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The ministers of the church are hemde at in the open streetes, and called knaues. The blessed Sacrament of the aultar is blasphemed and rayled vppon in euery Alehouse and Tauerne. Prayer and fasting is not regarded. Sedicious talkes and newes are rife, both in towne and countrey, in as ample aud large maner, as though there had no honorable Lordes and Cōmissioners bene sent for reformation thereof. The occasion riseth partly by reason of Iohn Lone of Colchester hieth (a peruerse place) which Iohn Lone was twise indicted of heresie, and there vppon fledde with his wyfe and houshould, and his goodes seased within the towne of Colchester, to the king and Queenes maiesties vse. Neuerthelesse the sayd Iohn is come home agayne, and nothing sayd or done to hym. Whereupon the heretickes are wonderfully encouraged, to the no litle discomfort of good & Catholicke people, which dayly prayeth to God for the profite, vnity, and restauration of his church agayne, which thyng shall come the sooner to passe, thorough the trauaile and paynes of such honorable Lords and reuerend fathers, as your good Lordship is, vnto whom I wish long life and cōtinuance, with encrease of much honor. From Colchester the xviij. of December.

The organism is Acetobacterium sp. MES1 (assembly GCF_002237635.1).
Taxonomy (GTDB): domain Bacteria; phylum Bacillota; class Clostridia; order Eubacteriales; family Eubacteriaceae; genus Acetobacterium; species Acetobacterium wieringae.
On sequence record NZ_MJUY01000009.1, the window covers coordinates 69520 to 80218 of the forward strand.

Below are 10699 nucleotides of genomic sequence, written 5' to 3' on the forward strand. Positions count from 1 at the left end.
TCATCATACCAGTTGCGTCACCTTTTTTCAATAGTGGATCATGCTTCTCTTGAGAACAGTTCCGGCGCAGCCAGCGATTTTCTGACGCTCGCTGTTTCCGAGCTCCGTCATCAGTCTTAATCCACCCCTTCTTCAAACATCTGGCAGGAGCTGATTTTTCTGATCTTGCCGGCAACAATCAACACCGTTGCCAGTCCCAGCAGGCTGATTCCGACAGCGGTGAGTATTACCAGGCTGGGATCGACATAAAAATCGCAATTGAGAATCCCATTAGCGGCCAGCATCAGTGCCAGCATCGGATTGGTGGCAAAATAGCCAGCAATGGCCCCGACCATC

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Your humble Bedes man
Thomas Tye Priest.

Whē Iudasly this wicked Priest had thus wrought his malice agaynst the people of God, within a while after, the stormes began to arise agaynst those poore persecuted William Munt and his company,